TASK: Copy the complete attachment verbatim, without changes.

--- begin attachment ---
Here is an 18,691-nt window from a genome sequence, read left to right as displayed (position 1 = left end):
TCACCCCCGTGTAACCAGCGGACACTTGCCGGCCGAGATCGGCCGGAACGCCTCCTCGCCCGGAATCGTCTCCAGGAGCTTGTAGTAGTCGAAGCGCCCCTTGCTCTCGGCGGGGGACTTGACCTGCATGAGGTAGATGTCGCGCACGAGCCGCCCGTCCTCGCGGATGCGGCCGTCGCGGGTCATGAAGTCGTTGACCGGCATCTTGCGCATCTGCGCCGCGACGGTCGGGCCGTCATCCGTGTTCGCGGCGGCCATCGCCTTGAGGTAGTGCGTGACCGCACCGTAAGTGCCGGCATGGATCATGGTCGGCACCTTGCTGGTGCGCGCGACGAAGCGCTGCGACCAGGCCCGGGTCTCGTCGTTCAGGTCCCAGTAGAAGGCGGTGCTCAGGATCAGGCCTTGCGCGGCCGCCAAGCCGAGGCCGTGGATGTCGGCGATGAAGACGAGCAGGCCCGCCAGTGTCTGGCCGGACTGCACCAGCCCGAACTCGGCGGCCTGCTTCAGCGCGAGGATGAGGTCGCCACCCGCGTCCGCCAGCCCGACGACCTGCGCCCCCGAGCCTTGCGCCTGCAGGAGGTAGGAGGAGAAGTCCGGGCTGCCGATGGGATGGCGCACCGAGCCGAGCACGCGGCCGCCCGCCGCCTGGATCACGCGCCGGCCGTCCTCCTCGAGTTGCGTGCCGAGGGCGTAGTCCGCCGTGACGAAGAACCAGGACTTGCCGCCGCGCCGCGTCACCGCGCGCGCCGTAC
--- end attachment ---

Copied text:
Here is an 18,691-nt window from a genome sequence, read left to right as displayed (position 1 = left end):
TCACCCCCGTGTAACCAGCGGACACTTGCCGGCCGAGATCGGCCGGAACGCCTCCTCGCCCGGAATCGTCTCCAGGAGCTTGTAGTAGTCGAAGCGCCCCTTGCTCTCGGCGGGGGACTTGACCTGCATGAGGTAGATGTCGCGCACGAGCCGCCCGTCCTCGCGGATGCGGCCGTCGCGGGTCATGAAGTCGTTGACCGGCATCTTGCGCATCTGCGCCGCGACGGTCGGGCCGTCATCCGTGTTCGCGGCGGCCATCGCCTTGAGGTAGTGCGTGACCGCACCGTAAGTGCCGGCATGGATCATGGTCGGCACCTTGCTGGTGCGCGCGACGAAGCGCTGCGACCAGGCCCGGGTCTCGTCGTTCAGGTCCCAGTAGAAGGCGGTGCTCAGGATCAGGCCTTGCGCGGCCGCCAAGCCGAGGCCGTGGATGTCGGCGATGAAGACGAGCAGGCCCGCCAGTGTCTGGCCGGACTGCACCAGCCCGAACTCGGCGGCCTGCTTCAGCGCGAGGATGAGGTCGCCACCCGCGTCCGCCAGCCCGACGACCTGCGCCCCCGAGCCTTGCGCCTGCAGGAGGTAGGAGGAGAAGTCCGGGCTGCCGATGGGATGGCGCACCGAGCCGAGCACGCGGCCGCCCGCCGCCTGGATCACGCGCCGGCCGTCCTCCTCGAGTTGCGTGCCGAGGGCGTAGTCCGCCGTGACGAAGAACCAGGACTTGCCGCCGCGCCGCGTCACCGCGCGCGCCGTAC